Taxonomists live in an age of technological riches. We have digital cameras, high-powered microscopes, DNA sequencers, computers, and boatloads of software for managing data. Each new technology is introduced with some party or other promising that the invention will speed the molasses-like pace of new species descriptions. After all, forests are falling in the name of progress, and if we don’t catalog what lives in them countless species will vanish without our knowing they even existed.
Given the new technology, though, my sense is most taxonomists aren’t using it to pick up the pace. Rather, taxonomists are craftsmen & women at heart. The tools are being used to provide better species, rather than more species. I am reminded of this trend towards thoroughness by a new revision of a small ant genus in Madagascar:
Abstract: The species-level taxonomy of the ant genus Meranoplus F. Smith from Madagascar is revised. Two new species, M. cryptomys sp. n. and sylvarius sp. n. are described from workers and queens; M. mayri Forel, 1910, and M. radamae Forel, 1891, are redescribed, and queens and males for these two species are described for the first time. The first diagnosis of Meranoplus males for any biogeographic region is provided based on Malagasy species. Illustrated keys to all known Malagasy castes and species are presented. Diagnoses are given for two species groups: the M. mayri group and the M. nanus group. The diagnosis of the M. nanus species group from Bolton (1981) is thereby expanded with six new characters. Two species are known from the M. mayri species group and seven described species are known for the M. nanus species group, including the two new species described herein. The mouthparts, genitalia, and all castes, where known, of Malagasy Meranoplus are illustrated.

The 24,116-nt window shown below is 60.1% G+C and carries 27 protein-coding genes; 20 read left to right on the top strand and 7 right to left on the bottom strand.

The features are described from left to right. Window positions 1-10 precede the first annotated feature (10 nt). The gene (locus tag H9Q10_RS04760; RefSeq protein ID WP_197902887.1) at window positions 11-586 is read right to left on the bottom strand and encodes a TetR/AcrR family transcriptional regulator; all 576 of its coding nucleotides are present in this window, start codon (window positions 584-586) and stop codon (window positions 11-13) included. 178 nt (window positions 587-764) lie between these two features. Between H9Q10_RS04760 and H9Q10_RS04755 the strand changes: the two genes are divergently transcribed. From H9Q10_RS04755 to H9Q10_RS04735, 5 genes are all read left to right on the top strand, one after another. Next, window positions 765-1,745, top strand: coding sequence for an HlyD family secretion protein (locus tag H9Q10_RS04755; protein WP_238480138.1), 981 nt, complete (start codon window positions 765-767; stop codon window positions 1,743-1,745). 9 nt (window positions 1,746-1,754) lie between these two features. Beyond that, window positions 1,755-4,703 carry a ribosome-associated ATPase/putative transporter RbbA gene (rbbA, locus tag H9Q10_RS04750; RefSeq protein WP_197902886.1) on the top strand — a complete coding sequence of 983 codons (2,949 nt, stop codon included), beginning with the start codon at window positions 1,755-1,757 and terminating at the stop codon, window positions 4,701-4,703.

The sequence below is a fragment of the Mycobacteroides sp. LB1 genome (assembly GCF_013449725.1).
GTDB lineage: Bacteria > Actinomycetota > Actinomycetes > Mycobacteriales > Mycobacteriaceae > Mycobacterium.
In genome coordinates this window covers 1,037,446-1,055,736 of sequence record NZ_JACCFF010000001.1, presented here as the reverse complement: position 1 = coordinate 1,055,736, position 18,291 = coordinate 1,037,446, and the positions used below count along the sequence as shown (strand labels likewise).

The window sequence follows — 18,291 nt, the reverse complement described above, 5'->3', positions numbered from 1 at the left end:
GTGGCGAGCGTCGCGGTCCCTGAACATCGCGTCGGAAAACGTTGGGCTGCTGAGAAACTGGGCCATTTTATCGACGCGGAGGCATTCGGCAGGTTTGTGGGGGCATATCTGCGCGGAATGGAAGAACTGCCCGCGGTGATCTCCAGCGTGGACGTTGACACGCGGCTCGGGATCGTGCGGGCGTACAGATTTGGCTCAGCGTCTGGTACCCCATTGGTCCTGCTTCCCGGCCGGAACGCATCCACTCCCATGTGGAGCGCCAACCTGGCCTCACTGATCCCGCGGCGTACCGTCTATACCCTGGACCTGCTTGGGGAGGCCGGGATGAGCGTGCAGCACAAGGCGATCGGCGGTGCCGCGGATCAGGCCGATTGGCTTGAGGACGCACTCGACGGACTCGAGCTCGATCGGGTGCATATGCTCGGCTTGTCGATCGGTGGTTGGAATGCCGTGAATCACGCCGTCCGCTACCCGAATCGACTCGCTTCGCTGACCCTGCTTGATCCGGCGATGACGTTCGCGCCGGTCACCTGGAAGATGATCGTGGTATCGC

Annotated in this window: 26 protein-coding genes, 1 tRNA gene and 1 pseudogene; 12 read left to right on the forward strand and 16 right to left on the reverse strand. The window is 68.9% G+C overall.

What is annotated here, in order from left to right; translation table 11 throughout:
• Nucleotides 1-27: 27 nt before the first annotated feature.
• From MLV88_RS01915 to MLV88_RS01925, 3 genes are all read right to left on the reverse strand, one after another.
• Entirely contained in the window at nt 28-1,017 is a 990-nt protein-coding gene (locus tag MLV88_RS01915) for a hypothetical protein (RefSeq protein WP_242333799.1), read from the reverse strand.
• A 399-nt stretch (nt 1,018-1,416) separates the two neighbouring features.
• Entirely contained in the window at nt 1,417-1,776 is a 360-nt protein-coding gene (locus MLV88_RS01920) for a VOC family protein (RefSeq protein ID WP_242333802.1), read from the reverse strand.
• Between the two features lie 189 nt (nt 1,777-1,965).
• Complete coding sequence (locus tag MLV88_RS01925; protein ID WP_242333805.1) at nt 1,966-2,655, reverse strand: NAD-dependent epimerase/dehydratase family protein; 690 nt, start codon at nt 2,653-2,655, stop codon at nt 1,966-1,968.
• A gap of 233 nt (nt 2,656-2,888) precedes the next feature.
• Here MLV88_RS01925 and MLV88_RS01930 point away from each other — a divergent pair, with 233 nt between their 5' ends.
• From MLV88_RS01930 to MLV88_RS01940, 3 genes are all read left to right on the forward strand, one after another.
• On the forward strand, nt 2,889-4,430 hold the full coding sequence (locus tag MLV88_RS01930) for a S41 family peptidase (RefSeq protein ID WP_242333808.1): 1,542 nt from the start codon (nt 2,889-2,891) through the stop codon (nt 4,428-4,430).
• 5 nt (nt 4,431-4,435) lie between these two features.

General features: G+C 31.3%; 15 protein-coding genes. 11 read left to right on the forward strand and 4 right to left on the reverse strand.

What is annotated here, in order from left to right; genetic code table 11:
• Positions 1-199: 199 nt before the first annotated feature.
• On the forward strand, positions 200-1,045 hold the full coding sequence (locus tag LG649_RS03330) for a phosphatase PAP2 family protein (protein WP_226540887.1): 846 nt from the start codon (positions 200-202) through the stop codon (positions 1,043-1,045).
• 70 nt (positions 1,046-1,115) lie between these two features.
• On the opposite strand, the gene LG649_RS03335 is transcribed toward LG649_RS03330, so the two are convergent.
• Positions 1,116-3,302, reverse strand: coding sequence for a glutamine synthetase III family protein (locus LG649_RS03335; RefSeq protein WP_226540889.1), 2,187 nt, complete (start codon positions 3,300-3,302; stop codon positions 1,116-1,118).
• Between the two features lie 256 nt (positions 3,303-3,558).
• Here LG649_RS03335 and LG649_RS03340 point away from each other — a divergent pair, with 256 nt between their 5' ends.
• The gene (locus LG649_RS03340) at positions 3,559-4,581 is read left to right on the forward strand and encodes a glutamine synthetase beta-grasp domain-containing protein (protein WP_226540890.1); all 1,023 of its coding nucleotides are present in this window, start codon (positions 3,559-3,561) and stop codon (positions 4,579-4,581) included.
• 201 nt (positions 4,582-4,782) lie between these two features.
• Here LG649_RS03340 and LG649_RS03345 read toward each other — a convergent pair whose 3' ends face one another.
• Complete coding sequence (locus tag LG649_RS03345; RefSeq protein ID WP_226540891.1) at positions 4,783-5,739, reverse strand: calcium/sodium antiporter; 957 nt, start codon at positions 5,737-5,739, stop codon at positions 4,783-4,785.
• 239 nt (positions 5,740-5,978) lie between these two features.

This effort, by Brendon Boudinot (a regular commenter here at Myrmecos, btw) and Brian Fisher, is exemplary. Carefully illustrated right down to dissected genitalia, the monograph is a lesson in good species-level taxonomy.
The revision also clocks in at 40 pages for what amounts to 2 new species and redescriptions of just 2 more. A century ago, 40 pages would have held descriptions of 40 species, albeit many that were synonyms or inadequate for other reasons. While it’s hard to argue with good taxonomy, would accelerating the process be worth doing a slightly worse job in the interest of documenting our vanishing biodiversity?
(note: this is essentially the question asked by David Maddison here).
Boudinot BE, Fisher BL (2013) A taxonomic revision of the Meranoplus F. Smith of Madagascar (Hymenoptera: Formicidae: Myrmicinae) with keys to species and diagnosis of the males. Zootaxa 3635: 301-339.